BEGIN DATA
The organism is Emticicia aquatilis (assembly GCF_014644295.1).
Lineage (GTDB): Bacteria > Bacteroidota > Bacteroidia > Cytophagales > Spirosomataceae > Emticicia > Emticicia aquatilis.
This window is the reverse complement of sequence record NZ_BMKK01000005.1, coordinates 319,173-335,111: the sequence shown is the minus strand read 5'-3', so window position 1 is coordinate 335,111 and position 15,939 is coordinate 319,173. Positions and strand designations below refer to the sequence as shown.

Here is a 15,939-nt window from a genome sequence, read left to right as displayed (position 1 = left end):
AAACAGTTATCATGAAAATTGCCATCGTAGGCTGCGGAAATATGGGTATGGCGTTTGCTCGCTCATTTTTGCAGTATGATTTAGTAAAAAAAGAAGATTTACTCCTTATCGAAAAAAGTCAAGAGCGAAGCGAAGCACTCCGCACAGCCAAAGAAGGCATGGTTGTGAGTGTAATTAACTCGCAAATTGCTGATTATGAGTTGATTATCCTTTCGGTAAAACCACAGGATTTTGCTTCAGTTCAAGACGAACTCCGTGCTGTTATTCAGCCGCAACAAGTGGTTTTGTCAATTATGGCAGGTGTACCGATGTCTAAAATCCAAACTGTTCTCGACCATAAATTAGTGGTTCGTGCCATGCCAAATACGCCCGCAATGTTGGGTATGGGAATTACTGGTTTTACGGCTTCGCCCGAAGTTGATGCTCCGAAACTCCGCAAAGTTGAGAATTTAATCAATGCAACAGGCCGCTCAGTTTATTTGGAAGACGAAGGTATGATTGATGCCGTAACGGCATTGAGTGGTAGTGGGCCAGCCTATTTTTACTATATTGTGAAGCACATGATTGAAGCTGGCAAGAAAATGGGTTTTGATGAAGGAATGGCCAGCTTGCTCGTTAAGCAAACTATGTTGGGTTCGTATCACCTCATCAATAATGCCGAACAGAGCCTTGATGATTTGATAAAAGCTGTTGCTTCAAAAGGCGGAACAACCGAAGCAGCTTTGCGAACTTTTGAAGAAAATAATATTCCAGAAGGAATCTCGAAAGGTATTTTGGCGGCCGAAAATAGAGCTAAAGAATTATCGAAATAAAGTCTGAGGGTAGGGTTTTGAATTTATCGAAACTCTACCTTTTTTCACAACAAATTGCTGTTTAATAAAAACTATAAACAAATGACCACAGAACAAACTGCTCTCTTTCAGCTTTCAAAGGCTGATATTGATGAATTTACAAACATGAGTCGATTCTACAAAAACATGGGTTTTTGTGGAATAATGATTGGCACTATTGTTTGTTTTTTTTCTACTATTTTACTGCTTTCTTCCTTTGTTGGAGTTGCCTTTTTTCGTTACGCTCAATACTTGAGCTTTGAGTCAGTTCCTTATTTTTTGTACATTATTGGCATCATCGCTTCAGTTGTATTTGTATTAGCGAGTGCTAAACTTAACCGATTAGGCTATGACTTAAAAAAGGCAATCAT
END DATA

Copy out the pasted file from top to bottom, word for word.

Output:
The organism is Emticicia aquatilis (assembly GCF_014644295.1).
Lineage (GTDB): Bacteria > Bacteroidota > Bacteroidia > Cytophagales > Spirosomataceae > Emticicia > Emticicia aquatilis.
This window is the reverse complement of sequence record NZ_BMKK01000005.1, coordinates 319,173-335,111: the sequence shown is the minus strand read 5'-3', so window position 1 is coordinate 335,111 and position 15,939 is coordinate 319,173. Positions and strand designations below refer to the sequence as shown.

Here is a 15,939-nt window from a genome sequence, read left to right as displayed (position 1 = left end):
AAACAGTTATCATGAAAATTGCCATCGTAGGCTGCGGAAATATGGGTATGGCGTTTGCTCGCTCATTTTTGCAGTATGATTTAGTAAAAAAAGAAGATTTACTCCTTATCGAAAAAAGTCAAGAGCGAAGCGAAGCACTCCGCACAGCCAAAGAAGGCATGGTTGTGAGTGTAATTAACTCGCAAATTGCTGATTATGAGTTGATTATCCTTTCGGTAAAACCACAGGATTTTGCTTCAGTTCAAGACGAACTCCGTGCTGTTATTCAGCCGCAACAAGTGGTTTTGTCAATTATGGCAGGTGTACCGATGTCTAAAATCCAAACTGTTCTCGACCATAAATTAGTGGTTCGTGCCATGCCAAATACGCCCGCAATGTTGGGTATGGGAATTACTGGTTTTACGGCTTCGCCCGAAGTTGATGCTCCGAAACTCCGCAAAGTTGAGAATTTAATCAATGCAACAGGCCGCTCAGTTTATTTGGAAGACGAAGGTATGATTGATGCCGTAACGGCATTGAGTGGTAGTGGGCCAGCCTATTTTTACTATATTGTGAAGCACATGATTGAAGCTGGCAAGAAAATGGGTTTTGATGAAGGAATGGCCAGCTTGCTCGTTAAGCAAACTATGTTGGGTTCGTATCACCTCATCAATAATGCCGAACAGAGCCTTGATGATTTGATAAAAGCTGTTGCTTCAAAAGGCGGAACAACCGAAGCAGCTTTGCGAACTTTTGAAGAAAATAATATTCCAGAAGGAATCTCGAAAGGTATTTTGGCGGCCGAAAATAGAGCTAAAGAATTATCGAAATAAAGTCTGAGGGTAGGGTTTTGAATTTATCGAAACTCTACCTTTTTTCACAACAAATTGCTGTTTAATAAAAACTATAAACAAATGACCACAGAACAAACTGCTCTCTTTCAGCTTTCAAAGGCTGATATTGATGAATTTACAAACATGAGTCGATTCTACAAAAACATGGGTTTTTGTGGAATAATGATTGGCACTATTGTTTGTTTTTTTTCTACTATTTTACTGCTTTCTTCCTTTGTTGGAGTTGCCTTTTTTCGTTACGCTCAATACTTGAGCTTTGAGTCAGTTCCTTATTTTTTGTACATTATTGGCATCATCGCTTCAGTTGTATTTGTATTAGCGAGTGCTAAACTTAACCGATTAGGCTATGACTTAAAAAAGGCAATCAT